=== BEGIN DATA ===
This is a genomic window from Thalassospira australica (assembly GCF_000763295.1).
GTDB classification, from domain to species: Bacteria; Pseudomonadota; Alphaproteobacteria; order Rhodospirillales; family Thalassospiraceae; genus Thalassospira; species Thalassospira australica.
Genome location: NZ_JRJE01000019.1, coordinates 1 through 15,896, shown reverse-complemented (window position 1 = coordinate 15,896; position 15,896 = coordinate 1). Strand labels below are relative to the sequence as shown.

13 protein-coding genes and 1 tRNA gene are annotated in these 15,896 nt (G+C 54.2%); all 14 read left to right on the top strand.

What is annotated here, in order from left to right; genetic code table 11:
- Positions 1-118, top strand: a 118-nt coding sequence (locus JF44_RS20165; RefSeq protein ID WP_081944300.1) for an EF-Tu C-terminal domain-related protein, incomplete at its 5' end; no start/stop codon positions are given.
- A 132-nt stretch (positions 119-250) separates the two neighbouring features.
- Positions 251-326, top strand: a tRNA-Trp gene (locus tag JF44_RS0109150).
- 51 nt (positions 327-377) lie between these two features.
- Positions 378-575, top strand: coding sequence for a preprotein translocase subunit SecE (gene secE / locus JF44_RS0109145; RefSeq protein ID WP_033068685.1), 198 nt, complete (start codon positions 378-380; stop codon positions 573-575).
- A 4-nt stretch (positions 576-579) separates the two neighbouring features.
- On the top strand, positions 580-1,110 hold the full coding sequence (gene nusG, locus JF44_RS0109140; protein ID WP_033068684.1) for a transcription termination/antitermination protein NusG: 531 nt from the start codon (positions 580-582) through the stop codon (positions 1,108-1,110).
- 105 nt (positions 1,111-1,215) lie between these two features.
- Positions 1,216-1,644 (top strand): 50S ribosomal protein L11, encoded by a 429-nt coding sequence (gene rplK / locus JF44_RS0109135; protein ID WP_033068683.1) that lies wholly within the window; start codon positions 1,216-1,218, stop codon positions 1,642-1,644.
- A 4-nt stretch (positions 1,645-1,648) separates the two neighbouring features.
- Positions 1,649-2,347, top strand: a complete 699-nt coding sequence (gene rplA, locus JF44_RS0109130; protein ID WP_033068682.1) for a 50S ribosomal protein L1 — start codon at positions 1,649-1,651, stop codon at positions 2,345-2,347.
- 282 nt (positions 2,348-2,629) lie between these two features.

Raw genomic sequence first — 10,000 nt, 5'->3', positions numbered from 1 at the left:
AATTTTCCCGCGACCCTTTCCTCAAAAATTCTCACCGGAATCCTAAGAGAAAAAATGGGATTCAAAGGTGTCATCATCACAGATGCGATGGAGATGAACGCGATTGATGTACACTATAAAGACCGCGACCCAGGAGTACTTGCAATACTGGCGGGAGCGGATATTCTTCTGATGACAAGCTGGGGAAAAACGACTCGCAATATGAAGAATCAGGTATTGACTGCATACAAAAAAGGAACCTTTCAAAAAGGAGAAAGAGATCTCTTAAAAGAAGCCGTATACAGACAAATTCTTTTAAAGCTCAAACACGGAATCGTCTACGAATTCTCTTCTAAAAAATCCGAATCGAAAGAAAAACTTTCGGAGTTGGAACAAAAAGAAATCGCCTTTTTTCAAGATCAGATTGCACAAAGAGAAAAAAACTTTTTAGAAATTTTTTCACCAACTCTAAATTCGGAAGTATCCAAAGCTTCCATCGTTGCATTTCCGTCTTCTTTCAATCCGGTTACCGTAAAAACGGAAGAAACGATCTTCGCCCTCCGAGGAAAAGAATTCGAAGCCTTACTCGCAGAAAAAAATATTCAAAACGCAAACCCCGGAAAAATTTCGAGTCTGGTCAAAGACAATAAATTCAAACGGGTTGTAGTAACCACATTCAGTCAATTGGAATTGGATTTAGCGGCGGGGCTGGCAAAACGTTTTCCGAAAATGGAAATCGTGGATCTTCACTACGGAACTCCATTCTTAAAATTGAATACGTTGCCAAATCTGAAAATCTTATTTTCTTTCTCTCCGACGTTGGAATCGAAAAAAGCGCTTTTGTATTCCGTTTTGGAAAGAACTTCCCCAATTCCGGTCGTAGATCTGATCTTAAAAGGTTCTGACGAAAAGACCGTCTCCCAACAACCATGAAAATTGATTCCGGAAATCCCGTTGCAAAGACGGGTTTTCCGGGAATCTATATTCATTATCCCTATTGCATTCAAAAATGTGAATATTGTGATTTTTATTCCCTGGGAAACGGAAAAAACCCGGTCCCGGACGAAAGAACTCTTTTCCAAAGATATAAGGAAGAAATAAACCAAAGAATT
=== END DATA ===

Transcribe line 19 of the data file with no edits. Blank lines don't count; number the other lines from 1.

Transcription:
AATTTTCCCGCGACCCTTTCCTCAAAAATTCTCACCGGAATCCTAAGAGAAAAAATGGGATTCAAAGGTGTCATCATCACAGATGCGATGGAGATGAACGCGATTGATGTACACTATAAAGACCGCGACCCAGGAGTACTTGCAATACTGGCGGGAGCGGATATTCTTCTGATGACAAGCTGGGGAAAAACGACTCGCAATATGAAGAATCAGGTATTGACTGCATACAAAAAAGGAACCTTTCAAAAAGGAGAAAGAGATCTCTTAAAAGAAGCCGTATACAGACAAATTCTTTTAAAGCTCAAACACGGAATCGTCTACGAATTCTCTTCTAAAAAATCCGAATCGAAAGAAAAACTTTCGGAGTTGGAACAAAAAGAAATCGCCTTTTTTCAAGATCAGATTGCACAAAGAGAAAAAAACTTTTTAGAAATTTTTTCACCAACTCTAAATTCGGAAGTATCCAAAGCTTCCATCGTTGCATTTCCGTCTTCTTTCAATCCGGTTACCGTAAAAACGGAAGAAACGATCTTCGCCCTCCGAGGAAAAGAATTCGAAGCCTTACTCGCAGAAAAAAATATTCAAAACGCAAACCCCGGAAAAATTTCGAGTCTGGTCAAAGACAATAAATTCAAACGGGTTGTAGTAACCACATTCAGTCAATTGGAATTGGATTTAGCGGCGGGGCTGGCAAAACGTTTTCCGAAAATGGAAATCGTGGATCTTCACTACGGAACTCCATTCTTAAAATTGAATACGTTGCCAAATCTGAAAATCTTATTTTCTTTCTCTCCGACGTTGGAATCGAAAAAAGCGCTTTTGTATTCCGTTTTGGAAAGAACTTCCCCAATTCCGGTCGTAGATCTGATCTTAAAAGGTTCTGACGAAAAGACCGTCTCCCAACAACCATGAAAATTGATTCCGGAAATCCCGTTGCAAAGACGGGTTTTCCGGGAATCTATATTCATTATCCCTATTGCATTCAAAAATGTGAATATTGTGATTTTTATTCCCTGGGAAACGGAAAAAACCCGGTCCCGGACGAAAGAACTCTTTTCCAAAGATATAAGGAAGAAATAAACCAAAGAATT